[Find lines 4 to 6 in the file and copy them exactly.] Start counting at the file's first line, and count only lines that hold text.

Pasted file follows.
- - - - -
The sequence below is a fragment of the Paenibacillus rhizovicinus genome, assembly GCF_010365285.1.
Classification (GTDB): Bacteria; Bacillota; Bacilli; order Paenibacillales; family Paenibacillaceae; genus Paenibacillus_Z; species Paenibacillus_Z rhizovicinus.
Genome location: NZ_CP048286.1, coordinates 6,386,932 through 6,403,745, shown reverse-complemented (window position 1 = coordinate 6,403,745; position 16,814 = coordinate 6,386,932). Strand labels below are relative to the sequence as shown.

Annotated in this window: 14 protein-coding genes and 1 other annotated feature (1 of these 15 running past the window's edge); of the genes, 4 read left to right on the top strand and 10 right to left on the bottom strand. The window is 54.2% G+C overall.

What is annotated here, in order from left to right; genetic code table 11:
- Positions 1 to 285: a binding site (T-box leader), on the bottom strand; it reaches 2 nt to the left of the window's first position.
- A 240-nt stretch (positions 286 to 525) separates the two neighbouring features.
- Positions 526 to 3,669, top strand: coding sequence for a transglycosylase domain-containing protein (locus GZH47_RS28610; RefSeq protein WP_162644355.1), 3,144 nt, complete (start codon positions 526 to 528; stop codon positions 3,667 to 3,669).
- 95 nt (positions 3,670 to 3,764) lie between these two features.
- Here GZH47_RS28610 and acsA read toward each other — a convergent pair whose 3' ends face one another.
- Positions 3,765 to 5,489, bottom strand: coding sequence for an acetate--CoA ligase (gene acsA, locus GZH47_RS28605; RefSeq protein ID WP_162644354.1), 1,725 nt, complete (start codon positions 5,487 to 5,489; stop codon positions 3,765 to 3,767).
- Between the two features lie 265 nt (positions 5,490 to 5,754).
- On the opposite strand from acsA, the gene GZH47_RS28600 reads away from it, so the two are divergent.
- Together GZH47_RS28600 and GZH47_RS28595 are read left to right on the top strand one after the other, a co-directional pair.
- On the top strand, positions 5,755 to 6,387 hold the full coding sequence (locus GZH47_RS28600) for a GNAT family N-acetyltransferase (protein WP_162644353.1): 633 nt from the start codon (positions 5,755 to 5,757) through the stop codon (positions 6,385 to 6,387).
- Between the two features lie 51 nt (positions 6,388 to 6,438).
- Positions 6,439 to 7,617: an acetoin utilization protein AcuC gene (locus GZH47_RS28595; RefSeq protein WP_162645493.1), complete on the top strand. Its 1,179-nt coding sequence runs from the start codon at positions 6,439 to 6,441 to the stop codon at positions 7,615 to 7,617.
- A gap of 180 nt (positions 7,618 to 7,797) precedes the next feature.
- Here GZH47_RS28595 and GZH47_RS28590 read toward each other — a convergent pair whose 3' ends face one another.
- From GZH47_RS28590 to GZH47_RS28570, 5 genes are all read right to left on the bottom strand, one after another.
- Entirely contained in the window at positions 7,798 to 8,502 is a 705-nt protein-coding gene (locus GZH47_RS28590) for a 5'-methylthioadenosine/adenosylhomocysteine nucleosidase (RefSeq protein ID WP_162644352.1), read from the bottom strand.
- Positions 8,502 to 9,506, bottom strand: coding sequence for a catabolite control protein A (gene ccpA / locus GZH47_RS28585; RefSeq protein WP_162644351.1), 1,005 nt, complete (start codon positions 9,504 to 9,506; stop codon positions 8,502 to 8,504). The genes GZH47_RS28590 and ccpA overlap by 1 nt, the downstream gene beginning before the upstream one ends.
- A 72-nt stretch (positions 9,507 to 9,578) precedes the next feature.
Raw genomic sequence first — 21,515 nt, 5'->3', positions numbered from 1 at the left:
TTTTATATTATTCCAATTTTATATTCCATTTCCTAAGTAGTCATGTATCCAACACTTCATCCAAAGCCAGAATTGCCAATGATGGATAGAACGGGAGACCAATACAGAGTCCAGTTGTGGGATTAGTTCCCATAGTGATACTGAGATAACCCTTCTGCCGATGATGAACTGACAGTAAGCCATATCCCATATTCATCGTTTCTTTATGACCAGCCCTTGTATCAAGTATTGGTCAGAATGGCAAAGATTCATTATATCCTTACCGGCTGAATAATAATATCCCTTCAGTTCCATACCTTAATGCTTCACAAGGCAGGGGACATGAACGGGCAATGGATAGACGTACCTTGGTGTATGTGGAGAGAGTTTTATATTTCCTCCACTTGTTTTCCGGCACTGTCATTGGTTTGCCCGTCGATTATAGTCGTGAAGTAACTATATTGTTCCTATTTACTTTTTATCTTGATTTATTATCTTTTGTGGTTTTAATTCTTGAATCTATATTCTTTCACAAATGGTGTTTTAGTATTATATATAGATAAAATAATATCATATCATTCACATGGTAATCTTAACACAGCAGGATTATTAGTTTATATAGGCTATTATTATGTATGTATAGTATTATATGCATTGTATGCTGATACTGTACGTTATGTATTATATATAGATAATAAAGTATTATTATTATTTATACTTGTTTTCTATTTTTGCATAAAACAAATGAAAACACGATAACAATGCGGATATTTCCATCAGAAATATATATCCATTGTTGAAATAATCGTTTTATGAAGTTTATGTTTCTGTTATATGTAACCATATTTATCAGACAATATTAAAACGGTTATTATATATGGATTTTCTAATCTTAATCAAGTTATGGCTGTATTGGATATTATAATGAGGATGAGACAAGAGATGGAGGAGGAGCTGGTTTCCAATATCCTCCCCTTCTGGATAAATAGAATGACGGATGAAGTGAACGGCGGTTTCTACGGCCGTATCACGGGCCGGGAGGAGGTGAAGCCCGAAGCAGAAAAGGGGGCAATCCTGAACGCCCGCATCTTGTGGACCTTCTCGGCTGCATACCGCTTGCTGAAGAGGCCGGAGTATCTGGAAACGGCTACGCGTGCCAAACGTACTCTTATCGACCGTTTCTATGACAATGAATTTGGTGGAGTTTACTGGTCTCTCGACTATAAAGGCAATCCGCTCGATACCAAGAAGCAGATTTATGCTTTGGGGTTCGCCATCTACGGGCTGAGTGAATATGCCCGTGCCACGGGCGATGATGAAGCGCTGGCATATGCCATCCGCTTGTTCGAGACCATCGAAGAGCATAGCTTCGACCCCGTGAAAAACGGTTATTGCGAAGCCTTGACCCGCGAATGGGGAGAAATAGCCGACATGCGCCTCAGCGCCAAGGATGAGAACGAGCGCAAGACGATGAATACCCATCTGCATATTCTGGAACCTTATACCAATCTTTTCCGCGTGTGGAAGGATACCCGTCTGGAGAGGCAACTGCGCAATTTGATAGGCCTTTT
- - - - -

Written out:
Annotated in this window: 14 protein-coding genes and 1 other annotated feature (1 of these 15 running past the window's edge); of the genes, 4 read left to right on the top strand and 10 right to left on the bottom strand. The window is 54.2% G+C overall.

What is annotated here, in order from left to right; genetic code table 11:
- Positions 1 to 285: a binding site (T-box leader), on the bottom strand; it reaches 2 nt to the left of the window's first position.